And no, it didn't fall out of Cheap Eats. It's right there in the mix, between Rabieng and Ray's the Classics Lounge. Take another look.
Restaurants operate on very slim margins. 30 years ago when I was waiter the managers used to get hammered over food costs and we are talking tenths of a percent. Inox was open for at least a couple of years. More restaurants fail then make it at their level or at any level. Tyson's is changing and the contruction and traffic problems didn't help Inox. And their location is kind off the beaten path.
Crabs the best are the ones you catch with string and chicken necks. You then steam in really cheap beer with Old Bay. Really cheap beer ie Schaeffer, Schmidts, Nattie Boh. Bud is too good for crabs. You drink Bud long necks while eating crab. You never use light beer for steaming crabs. Good q in VA try the tent at the round a bout at 50 and 15 and the one truck at Rt 7 next to Shell station on Rt 7W in Berryville.
I'm finding that I agree with everything you say these days.
Thanks for writing in, Clifton, and thanks for the 'cue tip, too.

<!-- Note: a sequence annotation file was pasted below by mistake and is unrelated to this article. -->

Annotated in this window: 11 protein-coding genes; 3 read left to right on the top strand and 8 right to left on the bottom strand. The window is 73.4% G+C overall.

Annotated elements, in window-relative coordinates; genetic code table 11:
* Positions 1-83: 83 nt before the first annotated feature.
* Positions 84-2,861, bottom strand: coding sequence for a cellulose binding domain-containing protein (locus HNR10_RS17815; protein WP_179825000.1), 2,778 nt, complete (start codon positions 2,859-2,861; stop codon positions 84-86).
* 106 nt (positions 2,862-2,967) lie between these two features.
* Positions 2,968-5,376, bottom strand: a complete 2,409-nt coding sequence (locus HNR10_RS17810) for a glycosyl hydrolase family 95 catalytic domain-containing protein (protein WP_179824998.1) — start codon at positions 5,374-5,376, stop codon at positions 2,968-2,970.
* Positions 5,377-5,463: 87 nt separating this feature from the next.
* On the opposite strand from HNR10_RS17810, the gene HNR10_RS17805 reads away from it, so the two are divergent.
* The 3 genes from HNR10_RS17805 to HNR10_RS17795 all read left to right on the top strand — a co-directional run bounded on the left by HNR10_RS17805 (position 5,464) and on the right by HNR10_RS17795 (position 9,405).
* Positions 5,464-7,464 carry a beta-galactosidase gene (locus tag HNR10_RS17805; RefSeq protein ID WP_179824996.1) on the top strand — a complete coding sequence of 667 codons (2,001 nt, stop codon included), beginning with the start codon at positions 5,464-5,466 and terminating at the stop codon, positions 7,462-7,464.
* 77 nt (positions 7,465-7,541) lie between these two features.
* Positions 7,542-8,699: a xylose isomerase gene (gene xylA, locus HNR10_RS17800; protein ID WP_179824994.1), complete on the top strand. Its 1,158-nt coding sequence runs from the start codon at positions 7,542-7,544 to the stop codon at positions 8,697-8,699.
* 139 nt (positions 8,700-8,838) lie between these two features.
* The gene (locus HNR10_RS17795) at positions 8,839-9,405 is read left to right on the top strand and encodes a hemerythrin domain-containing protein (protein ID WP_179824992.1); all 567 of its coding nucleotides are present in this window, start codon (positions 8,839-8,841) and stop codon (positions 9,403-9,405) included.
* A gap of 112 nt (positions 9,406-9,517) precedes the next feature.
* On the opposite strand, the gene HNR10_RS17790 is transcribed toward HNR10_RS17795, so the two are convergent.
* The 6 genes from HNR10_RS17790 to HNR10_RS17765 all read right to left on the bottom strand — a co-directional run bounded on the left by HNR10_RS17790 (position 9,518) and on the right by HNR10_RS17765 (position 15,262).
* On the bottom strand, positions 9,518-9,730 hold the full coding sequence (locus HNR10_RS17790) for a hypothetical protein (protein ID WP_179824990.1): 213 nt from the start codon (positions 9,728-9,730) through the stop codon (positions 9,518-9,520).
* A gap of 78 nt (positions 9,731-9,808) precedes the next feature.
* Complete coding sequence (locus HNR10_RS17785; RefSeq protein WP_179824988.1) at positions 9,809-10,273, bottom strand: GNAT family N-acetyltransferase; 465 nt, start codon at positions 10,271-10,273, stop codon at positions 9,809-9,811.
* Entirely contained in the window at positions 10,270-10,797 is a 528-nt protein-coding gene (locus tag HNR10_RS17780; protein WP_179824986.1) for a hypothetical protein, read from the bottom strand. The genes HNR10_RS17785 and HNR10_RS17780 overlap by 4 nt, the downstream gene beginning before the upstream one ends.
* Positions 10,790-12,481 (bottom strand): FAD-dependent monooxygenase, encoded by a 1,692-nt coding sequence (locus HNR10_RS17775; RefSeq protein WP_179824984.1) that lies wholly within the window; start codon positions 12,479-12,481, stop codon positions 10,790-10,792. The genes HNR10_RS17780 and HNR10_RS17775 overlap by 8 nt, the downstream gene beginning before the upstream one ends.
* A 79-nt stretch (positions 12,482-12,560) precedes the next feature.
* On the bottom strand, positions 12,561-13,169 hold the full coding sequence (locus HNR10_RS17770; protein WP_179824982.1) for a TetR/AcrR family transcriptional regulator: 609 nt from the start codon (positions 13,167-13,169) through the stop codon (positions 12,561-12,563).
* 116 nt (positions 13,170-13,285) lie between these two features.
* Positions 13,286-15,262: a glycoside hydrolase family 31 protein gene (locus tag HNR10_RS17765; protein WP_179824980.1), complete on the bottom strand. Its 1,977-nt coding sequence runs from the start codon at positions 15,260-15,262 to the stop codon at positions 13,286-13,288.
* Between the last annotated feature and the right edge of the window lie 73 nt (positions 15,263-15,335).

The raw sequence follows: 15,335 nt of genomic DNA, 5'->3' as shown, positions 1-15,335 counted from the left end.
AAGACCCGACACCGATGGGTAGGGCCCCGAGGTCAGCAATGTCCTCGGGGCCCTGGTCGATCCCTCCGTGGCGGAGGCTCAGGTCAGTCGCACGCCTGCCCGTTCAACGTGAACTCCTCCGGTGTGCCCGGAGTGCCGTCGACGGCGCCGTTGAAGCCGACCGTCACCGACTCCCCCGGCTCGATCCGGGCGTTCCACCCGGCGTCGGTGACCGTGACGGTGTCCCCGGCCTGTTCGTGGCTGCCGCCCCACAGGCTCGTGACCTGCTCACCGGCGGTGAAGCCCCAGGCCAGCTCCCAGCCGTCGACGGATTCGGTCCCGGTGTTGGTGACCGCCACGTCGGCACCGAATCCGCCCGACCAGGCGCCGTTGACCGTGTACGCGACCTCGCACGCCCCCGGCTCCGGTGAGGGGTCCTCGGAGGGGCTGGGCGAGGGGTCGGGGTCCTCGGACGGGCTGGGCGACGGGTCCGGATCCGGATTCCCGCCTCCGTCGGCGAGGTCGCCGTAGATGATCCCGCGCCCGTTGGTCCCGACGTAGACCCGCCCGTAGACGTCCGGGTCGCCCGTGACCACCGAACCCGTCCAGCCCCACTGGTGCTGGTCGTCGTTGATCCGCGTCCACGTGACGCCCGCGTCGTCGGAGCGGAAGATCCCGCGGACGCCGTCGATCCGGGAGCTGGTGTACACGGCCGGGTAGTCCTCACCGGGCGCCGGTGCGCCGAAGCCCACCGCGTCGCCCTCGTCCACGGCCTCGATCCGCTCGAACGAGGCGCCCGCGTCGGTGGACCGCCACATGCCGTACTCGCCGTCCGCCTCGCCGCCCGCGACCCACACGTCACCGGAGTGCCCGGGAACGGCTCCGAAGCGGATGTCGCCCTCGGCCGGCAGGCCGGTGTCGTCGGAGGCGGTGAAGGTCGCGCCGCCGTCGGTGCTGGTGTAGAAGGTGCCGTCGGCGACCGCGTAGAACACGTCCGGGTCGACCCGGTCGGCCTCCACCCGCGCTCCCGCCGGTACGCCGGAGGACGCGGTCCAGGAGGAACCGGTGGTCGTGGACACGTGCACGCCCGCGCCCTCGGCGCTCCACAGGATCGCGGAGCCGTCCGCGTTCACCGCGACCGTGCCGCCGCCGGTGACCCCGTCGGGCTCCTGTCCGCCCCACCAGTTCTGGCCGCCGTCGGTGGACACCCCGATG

I've been. Several times.
And by the way, those crowds are not just WaPo review crowds — Cheap Eats came out the same week.
But yes, things aren't quite back to where they were. As you say, frying is heavier and things are a bit greasier than they were in the past. Management is still trying to figure out how much to cook, and the pacing of the carts has been uneven.
I have confidence that they'll right the wrongs, though, and within a couple of months most likely.
Now, to your final point. Hollywood East Cafe on the Blvd. didn't move because it was interested in becoming more profitable. It moved because it had to. Because it had no choice but to move. I don't think from what I know that their first choice was a mall.
For what it's worth….I completely agree with your assessment on the brunch group getting ousted by the "rogue" customer. To ask for compensation from a restaurant over something like that, and getting a personal apology….good grief people!
It was BRUNCH, not your wedding reception! People always thinking they deserve some kind of freebie really rattles me…..just my 2 lousy cents.
It's not lousy. ; )
And personally, as I said, I think coming away with a great story is gift enough. Story longa, brunch brevis.
Why are you running our fair city into the ground by destroying local businesses with scathing reviews you never actually wrote and insisting we eat nothing but 100% pure Kobe beef burgers 3 meals of the day? Also, why have you failed to plug the oil leak or deal Gilbert Arenas to another team?…..